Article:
I'd be very interested in hearing more about this purported 30MHz overclock; I suspect you might have gotten lucky with your ASIC (which you said was a TA2). I'll have to check my TI-83+SE to see if that was a TA1 or TA2, as I'm intrigued by this possibility.Yeah, I probably just got lucky. When I first removed the resistor on R07D, I soldered a replacement resistor (with a guessed resistance value that I thought would give me 21mhz), put the calculator back together, and was very surprised when the test printed out 30mhz. The text was very gargled coming from the program. However, the OS still worked nicely and it was the fastest I'd seen a t84 go. At first I thought it might've been a miscalculation from the program, but running my (non bricked at the time) t84+ side to side proved that my SE most likely really was rocking 30mhz. Exciting!
I'll try to get pictures as soon as possible, too! And good luck with your calc.
Nice work. What does the inside look like? It still must have been very delicate soldering. You might be able to get even high speeds by adding wait states, however the clock speed tester doesn't compensate for wait states. Also, the wait states will make the calculator seem a little slower. Depending on the hardware, they may only be needed for flash, so the OS would be slower, but assembly RAM programs might run fast. Regardless, we're seeing more and more people reporting that the calculator handles well 20 MHz, so I wonder why TI didn't give the TI-84+CSE that little extra speed. Thanks! I'll be honest, the inside does look a little messy. I accidentally broke off one of the solder pads from the original resistor and had to very carefully solder the wire to the remaining material. It wasn't very stable at all, so I put a dab of hot glue on there to ensure nothing would budge. Nothing too bad though, and I'm sure many will find it fairly easy to do. I would get pictures, but I don't want to be embarrassed...
That sounds like an interesting idea. I'm not sure I'll be able to implement it though, so I'll have to leave it up to one of you guys.
I can confirm that it runs very well at 20-21mhz, I really wish TI treated the CSE better. ez80? Better asic for higher clock speeds? Dunno, anything would've been good.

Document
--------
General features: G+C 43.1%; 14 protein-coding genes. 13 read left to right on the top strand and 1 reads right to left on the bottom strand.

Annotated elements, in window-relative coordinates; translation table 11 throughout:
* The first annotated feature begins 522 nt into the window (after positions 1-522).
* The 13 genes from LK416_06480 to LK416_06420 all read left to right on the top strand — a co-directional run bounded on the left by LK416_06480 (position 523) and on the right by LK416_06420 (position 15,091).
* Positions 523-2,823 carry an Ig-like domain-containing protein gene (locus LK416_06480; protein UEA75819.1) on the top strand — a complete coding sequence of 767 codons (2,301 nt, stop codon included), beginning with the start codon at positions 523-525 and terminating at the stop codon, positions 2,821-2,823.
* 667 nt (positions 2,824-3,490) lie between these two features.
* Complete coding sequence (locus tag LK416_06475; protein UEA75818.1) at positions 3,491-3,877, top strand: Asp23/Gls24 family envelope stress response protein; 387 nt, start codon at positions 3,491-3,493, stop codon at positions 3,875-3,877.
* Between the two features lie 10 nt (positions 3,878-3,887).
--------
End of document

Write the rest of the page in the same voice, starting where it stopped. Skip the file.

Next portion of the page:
The TA1 ASIC is very different. It has fewer pins (each pin on a chip costs about a penny, so reducing pin count saves money), so the pinout is totally different. So you might well have hacked the wrong circuit. (Unless you already did the following:) You need to look for a similar arrangement of a capacitor and pair of resistors to hack.Looking at my t84+ board in front of me, the similar circuit seems to be in the same relative location, and the capacitor and resistors are even named the same ("C05D", "R08D", "R07D"), the only difference being that the asic pins corresponding to them are on the side instead of the bottom. I knocked off R07D just like I did with the others, soldered on a new resistor, and booted it. It showed the "RAM Cleared" screen like normal but froze when it completed the operation. Afterwards I tried putting back the original resistor value of ~1100 ohms and it didn't work either, so I'm lost. Maybe I accidentally messed up another circuit. I'll look at it again later.
That's really amazing...! The first CSE overclock, and it needs it desperately! I'd want to try this, but I wouldn't stand a pot sticking out the top, I'd want it simply OCed to the highest it can while being known to be stable, permanently.
Thank you! You don't have to use a potentiometer, any resistor will do. Then it'll look just like any other CSE, but 10x awesomer.
But wow, you could've possibly bricked your CSE like your 84+ x.x
Don't worry about my bricked calculators, they all died for a good cause.